After our one week of sunshine in May it started raining. And raining. We received almost 10.5 inches of rain in May with another 4.5 inches in June. I was beginning to think it would never stop. But then it did, and big time. Our area quickly progressed to the extreme drought stage (as determined by the U.S. Drought Monitor) by September. And it was hot. I don't think I took any photos of the garden after mid July! Regardless, I knew I still had to tackle those raised beds. Years of self-seeding cottage garden plants and hard rains compacting the soil had taken its toll on those beds. So I bucked up and bought 3 cubic yards of soil and started removing plants and shoveling soil!

The soil I shoveled!
Starting to remove plants.

One bed finished. This is a trellis for sweet peas made of tower supports and bird netting. I hung the CDs on the netting because I was worried the birds might accidentally fly into the netting.

The finished beds. They look like babies!

The idea behind the 'Baby Gem' boxwoods in the front is to eventually create a screen so that if it gets messy I won't freak out. :-) Also, you may have noticed green wired things on top of the soil. That's my attempt at keeping the beasts out of the beds. So far it's worked against the neighborhood cats but the squirrels will sometimes still get in there. The other thing I did differently this time is to put mulch on top. This means it may not be such a cottage-y garden next year.

This rusted steel trough for some of my succulents was made by Robert Moran.

Other Little Additions
I also added a little nicety to the rail along the deck late this summer. I had intended to use part of an old gutter but couldn't figure out how to make it work. After I asked our friend Robert Moran if he wanted the gutters (he creates fantastic artwork out of metals), he made me one out of some steel he had. And he just gave it to me because he said I do so much for our community - isn't that the nicest gesture?

Screening for the patio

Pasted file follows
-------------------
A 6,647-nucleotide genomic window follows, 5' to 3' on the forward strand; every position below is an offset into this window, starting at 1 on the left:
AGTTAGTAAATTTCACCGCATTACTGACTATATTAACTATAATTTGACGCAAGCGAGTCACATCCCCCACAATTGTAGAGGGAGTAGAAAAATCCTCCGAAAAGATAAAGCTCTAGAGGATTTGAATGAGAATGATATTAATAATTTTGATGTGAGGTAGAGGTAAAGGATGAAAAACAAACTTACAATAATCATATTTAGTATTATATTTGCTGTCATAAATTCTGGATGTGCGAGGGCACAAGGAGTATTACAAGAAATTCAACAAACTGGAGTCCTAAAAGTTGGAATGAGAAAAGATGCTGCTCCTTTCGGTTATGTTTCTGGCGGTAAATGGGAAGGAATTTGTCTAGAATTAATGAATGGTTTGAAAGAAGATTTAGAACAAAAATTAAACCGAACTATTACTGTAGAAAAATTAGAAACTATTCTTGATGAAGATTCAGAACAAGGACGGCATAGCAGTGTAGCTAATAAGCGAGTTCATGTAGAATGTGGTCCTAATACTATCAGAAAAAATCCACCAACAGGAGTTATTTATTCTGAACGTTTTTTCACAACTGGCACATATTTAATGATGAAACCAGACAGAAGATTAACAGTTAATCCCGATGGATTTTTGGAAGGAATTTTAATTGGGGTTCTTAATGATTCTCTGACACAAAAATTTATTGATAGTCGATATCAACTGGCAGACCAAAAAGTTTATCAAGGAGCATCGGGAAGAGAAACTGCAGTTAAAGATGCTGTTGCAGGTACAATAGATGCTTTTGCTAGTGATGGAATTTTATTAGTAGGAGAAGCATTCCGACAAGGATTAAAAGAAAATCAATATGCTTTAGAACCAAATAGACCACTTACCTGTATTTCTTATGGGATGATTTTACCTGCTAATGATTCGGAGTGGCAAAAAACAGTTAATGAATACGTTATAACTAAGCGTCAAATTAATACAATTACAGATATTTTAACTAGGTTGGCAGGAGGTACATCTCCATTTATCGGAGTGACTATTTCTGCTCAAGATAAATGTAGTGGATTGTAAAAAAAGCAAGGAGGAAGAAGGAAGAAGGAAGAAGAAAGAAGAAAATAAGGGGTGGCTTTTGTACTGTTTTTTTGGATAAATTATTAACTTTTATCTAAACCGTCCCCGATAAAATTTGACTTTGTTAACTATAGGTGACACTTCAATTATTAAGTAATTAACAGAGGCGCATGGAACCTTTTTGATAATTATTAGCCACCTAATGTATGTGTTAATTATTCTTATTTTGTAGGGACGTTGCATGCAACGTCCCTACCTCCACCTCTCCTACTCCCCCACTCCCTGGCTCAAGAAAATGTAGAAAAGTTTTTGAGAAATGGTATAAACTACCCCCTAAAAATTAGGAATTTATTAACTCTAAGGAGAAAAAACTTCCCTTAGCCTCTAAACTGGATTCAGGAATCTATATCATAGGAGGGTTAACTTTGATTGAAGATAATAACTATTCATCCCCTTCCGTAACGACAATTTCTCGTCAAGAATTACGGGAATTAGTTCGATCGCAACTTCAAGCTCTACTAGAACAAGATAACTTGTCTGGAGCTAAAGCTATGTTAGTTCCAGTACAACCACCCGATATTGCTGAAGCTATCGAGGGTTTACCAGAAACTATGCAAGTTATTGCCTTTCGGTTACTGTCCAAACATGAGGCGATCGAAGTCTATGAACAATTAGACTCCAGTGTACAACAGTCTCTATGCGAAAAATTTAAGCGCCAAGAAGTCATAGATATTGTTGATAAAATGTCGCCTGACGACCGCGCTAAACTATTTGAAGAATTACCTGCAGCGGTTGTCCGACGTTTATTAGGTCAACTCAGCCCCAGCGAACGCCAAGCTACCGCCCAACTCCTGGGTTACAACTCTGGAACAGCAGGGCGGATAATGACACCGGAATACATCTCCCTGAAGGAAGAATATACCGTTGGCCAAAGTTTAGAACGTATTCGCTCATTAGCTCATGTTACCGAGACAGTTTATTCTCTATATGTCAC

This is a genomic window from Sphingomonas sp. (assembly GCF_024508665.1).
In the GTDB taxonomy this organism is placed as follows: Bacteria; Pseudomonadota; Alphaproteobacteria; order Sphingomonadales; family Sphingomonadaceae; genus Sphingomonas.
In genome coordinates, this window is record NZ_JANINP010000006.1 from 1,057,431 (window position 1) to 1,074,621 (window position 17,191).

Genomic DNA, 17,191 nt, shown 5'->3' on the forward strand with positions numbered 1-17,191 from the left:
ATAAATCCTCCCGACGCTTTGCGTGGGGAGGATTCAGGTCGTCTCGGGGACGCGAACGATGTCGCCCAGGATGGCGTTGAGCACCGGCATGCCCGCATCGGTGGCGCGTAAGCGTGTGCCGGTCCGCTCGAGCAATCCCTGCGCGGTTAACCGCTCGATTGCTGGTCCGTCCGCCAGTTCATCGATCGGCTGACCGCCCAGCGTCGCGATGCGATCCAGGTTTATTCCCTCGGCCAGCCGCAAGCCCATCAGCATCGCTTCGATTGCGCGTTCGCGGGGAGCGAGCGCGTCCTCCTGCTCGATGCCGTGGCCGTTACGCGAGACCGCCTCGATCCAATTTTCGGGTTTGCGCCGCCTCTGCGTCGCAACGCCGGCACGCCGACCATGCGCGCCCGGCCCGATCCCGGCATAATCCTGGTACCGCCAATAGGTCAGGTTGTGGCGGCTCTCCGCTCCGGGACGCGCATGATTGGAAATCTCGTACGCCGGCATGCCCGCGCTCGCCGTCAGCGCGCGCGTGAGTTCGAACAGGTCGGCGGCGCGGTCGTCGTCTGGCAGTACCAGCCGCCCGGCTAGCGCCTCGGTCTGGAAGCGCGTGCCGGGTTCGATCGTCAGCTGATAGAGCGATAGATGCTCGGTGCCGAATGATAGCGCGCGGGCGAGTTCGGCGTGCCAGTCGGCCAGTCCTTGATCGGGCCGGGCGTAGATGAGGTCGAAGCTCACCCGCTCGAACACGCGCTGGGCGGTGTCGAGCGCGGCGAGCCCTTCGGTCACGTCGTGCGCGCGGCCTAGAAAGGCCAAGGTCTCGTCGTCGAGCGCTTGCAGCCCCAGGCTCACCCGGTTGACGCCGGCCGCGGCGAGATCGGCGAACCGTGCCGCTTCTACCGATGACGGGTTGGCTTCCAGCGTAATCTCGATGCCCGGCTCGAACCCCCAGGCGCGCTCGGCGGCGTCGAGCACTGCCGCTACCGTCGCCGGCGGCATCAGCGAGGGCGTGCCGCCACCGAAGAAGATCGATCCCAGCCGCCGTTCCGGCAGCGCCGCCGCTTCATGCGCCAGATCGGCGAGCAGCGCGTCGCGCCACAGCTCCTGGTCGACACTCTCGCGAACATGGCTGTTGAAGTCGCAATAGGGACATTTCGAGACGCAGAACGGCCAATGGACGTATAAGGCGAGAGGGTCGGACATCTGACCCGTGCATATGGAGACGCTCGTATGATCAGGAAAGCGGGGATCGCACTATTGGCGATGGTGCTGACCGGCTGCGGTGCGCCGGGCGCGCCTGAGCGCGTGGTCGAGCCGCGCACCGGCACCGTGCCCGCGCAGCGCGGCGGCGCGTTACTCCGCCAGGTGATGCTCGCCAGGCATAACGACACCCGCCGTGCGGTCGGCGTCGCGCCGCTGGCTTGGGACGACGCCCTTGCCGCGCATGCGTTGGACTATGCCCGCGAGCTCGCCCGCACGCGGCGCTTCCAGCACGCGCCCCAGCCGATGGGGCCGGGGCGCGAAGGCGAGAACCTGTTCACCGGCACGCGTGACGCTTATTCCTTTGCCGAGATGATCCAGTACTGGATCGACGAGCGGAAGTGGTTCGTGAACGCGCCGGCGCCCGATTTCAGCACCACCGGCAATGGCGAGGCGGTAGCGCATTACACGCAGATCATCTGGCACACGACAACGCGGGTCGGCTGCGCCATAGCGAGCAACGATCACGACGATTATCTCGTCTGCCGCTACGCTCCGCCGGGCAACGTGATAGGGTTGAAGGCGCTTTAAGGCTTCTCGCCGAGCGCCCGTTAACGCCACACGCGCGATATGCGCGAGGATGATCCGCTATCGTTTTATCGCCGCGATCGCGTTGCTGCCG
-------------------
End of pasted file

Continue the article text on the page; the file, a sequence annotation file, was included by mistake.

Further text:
For years I've been wanting to screen off the top patio (so-called "top" because there are steps up to it) from the street. My ideas around a partial fence near the front of the carport are too expensive. So this year I bought a stock tank and filled it and another pot with Chinese mahonia (Mahonia fortunei). And I added another bamboo muhly (Muhlenbergia dumosa) on the other side. These plants are evergreen, as you can tell by the current naked winter trees. You can see that at eye-level the lounger is hidden. I'm happy with it so far.

Late winter scene from the back corner of the woodland area

The woodland area was topped with some soil and pine straw after the lawn was removed. Now, as you can see, there's a heavy layer of fallen leaves on top. In the early spring I'll put more pine straw on top of that. Hopefully I'll start getting a nice humus-y layer there and can eventually plant some woodland ephemerals and shrubs.

Where Did My Blogging Go?
Now about blogging... I haven't blogged since last July. Yes, the weather hasn't been very inspiring for strolling about outside with the camera. And yes, I've been busy with other things. But really, I haven't been inspired or motivated to blog either. Sometimes I feel like I just have nothing interesting to say. And I've gotten used to and like the immediate feedback and interactions on social media (Facebook mostly). So am I abandoning blogging? It sure seems like it but I've realized a few things that I'm missing by not blogging as often. One, although I do get delayed feedback and interactions via blogging, I also get exposed to new people and ideas that I don't get through FB. Secondly, I've made some awesome friends through blogging and attending Garden Blogger Flings. Thirdly, by not creating regular blog posts, I'm missing out on documenting my evolving garden and the interesting things I find there. These are three very good reasons that I'm not going to give up on blogging. So please hang in there with me and help me reinvigorate my enthusiasm for garden blogging!

This post was written by Jean McWeeney for my blog Dig, Grow, Compost, Blog. Copyright 2016. Please contact me for permission to copy, reproduce, scrape, etc.